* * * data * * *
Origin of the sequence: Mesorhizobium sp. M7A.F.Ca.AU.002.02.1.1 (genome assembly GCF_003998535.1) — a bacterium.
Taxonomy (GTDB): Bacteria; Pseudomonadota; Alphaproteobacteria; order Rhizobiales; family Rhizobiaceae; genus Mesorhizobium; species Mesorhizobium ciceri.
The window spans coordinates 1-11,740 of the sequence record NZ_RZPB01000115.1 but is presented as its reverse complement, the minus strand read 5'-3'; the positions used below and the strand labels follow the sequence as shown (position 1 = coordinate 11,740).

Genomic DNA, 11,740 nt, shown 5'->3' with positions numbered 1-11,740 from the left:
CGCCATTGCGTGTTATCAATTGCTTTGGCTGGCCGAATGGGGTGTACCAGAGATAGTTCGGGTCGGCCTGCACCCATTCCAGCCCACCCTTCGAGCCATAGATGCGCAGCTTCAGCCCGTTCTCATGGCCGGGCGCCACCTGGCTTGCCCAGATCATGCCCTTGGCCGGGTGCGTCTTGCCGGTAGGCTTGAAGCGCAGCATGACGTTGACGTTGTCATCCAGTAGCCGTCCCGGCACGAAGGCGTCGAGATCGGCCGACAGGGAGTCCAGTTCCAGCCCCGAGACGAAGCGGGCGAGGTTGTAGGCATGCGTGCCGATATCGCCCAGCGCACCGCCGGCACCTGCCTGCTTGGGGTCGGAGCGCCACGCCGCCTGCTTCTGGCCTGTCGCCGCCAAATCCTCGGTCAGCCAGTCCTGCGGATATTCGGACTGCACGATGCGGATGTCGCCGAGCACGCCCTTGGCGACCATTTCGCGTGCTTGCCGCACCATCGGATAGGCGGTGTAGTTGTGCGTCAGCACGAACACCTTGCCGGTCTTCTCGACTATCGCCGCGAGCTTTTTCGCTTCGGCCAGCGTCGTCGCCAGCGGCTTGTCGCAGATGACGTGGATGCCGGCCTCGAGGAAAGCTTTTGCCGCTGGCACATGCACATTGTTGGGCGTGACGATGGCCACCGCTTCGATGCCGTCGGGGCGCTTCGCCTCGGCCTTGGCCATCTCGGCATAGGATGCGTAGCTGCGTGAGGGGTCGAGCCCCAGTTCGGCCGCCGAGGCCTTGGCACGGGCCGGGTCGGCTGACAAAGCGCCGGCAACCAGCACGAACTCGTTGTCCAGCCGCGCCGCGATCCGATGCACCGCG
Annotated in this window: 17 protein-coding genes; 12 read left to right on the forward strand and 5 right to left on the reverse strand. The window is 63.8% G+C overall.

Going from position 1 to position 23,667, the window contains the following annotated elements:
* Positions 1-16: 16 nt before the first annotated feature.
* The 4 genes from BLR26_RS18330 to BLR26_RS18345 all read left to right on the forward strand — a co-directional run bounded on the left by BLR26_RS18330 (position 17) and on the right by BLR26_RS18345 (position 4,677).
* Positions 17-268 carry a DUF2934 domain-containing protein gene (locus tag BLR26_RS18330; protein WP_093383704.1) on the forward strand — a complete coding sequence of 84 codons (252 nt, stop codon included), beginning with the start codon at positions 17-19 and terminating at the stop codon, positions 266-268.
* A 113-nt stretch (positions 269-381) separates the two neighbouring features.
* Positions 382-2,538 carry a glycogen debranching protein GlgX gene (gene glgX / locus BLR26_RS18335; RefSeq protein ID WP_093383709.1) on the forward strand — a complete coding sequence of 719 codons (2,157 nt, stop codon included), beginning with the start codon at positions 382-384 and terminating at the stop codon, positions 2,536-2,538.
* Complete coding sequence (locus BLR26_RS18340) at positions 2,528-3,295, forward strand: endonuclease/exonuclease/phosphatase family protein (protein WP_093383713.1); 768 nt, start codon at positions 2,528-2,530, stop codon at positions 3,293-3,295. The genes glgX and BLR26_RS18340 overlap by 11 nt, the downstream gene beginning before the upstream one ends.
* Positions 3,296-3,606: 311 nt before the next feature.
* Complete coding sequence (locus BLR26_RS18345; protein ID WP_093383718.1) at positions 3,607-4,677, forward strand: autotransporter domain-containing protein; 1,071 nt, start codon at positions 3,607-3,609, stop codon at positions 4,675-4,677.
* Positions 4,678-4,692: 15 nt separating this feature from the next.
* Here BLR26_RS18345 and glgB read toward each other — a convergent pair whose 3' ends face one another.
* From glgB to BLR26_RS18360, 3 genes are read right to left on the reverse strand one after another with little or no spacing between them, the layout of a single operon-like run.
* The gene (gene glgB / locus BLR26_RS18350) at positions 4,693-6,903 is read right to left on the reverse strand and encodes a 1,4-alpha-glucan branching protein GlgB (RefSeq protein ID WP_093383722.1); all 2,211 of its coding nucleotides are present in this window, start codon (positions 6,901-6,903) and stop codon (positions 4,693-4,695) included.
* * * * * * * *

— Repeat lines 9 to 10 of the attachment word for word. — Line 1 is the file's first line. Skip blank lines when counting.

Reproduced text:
* The 4 genes from BLR26_RS18330 to BLR26_RS18345 all read left to right on the forward strand — a co-directional run bounded on the left by BLR26_RS18330 (position 17) and on the right by BLR26_RS18345 (position 4,677).
* Positions 17-268 carry a DUF2934 domain-containing protein gene (locus tag BLR26_RS18330; protein WP_093383704.1) on the forward strand — a complete coding sequence of 84 codons (252 nt, stop codon included), beginning with the start codon at positions 17-19 and terminating at the stop codon, positions 266-268.